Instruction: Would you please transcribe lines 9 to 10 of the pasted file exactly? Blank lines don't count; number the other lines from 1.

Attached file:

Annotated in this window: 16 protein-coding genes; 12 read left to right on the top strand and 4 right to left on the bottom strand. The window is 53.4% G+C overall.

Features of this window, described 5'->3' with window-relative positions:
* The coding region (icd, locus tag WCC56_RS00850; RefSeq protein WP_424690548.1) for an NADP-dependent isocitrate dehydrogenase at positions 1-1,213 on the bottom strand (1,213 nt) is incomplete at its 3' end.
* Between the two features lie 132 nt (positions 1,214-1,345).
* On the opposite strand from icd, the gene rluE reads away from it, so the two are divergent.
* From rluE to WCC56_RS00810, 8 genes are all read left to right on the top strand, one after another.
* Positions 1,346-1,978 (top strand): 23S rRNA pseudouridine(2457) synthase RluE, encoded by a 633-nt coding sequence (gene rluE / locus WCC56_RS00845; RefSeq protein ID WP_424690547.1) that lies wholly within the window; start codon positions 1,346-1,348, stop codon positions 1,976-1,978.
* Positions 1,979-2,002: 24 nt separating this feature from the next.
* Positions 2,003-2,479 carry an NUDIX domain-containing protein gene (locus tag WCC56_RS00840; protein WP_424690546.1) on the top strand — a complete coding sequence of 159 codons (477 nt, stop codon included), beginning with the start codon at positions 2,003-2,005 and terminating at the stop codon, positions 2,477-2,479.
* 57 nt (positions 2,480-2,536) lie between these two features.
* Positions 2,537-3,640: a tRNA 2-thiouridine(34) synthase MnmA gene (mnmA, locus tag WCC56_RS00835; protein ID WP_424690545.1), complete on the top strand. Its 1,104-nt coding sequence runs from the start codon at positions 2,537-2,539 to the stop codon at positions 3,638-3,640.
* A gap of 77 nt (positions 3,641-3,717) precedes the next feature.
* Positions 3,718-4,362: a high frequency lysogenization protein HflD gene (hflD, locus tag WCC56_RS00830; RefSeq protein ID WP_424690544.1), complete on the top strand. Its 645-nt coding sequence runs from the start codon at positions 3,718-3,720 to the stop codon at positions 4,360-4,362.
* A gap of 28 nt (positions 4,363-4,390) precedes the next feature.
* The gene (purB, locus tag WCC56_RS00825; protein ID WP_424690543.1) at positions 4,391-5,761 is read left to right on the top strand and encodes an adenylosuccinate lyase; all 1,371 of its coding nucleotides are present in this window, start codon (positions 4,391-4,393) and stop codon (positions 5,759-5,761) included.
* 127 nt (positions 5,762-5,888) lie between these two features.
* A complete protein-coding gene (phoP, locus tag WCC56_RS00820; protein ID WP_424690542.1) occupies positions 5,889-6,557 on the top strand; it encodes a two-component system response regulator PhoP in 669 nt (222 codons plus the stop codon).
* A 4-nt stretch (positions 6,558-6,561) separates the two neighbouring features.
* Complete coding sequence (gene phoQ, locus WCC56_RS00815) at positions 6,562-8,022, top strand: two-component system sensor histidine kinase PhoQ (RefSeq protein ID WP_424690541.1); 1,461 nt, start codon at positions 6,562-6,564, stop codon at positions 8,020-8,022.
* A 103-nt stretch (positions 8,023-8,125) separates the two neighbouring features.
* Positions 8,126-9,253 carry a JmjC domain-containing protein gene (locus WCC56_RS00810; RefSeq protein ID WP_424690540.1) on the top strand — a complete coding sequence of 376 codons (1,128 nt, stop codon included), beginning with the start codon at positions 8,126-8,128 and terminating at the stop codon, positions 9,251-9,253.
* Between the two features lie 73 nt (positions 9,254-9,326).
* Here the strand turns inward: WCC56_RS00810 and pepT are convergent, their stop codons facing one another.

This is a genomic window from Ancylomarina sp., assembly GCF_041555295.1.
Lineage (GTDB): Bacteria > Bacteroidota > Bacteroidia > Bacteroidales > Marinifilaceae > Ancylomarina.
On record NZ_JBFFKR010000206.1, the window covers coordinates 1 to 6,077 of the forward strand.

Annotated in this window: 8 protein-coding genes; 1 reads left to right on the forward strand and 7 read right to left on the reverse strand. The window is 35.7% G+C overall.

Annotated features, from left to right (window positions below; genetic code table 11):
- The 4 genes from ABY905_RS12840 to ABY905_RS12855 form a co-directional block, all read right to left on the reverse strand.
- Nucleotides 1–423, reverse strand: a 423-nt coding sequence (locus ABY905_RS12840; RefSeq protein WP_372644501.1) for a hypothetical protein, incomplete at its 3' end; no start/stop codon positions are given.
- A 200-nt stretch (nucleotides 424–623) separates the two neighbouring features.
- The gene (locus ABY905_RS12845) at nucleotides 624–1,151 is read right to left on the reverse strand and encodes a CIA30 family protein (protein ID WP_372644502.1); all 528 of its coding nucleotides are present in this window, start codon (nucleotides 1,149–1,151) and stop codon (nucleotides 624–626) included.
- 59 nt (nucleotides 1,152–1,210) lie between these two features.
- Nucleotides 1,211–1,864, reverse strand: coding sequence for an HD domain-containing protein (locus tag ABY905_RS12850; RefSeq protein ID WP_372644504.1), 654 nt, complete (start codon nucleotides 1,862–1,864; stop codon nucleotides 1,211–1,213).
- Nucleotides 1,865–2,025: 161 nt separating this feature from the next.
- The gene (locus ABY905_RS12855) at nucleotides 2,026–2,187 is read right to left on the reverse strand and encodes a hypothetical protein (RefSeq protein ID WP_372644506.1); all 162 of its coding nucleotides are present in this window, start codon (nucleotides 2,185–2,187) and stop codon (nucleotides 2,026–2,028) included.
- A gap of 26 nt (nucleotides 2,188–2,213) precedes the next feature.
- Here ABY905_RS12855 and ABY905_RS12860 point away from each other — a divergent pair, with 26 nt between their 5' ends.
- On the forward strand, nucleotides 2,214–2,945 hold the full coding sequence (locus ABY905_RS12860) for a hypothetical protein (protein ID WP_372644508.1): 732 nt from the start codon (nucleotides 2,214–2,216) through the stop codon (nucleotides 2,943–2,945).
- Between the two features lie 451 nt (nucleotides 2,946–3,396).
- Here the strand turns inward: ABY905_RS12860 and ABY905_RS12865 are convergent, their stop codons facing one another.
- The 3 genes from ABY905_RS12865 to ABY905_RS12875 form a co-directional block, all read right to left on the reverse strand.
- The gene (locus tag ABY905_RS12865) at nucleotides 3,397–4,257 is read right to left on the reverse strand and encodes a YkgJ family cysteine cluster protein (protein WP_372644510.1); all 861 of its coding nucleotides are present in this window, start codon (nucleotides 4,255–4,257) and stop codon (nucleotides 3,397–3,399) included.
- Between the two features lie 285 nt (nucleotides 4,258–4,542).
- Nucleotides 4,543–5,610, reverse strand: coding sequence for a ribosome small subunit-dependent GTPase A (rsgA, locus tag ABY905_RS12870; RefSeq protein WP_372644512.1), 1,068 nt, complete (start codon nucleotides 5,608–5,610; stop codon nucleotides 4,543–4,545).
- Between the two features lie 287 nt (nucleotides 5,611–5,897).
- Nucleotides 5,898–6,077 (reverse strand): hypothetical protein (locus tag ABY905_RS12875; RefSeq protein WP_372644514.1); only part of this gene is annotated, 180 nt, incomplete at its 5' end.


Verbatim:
* Positions 2,003-2,479 carry an NUDIX domain-containing protein gene (locus tag WCC56_RS00840; protein WP_424690546.1) on the top strand — a complete coding sequence of 159 codons (477 nt, stop codon included), beginning with the start codon at positions 2,003-2,005 and terminating at the stop codon, positions 2,477-2,479.
* 57 nt (positions 2,480-2,536) lie between these two features.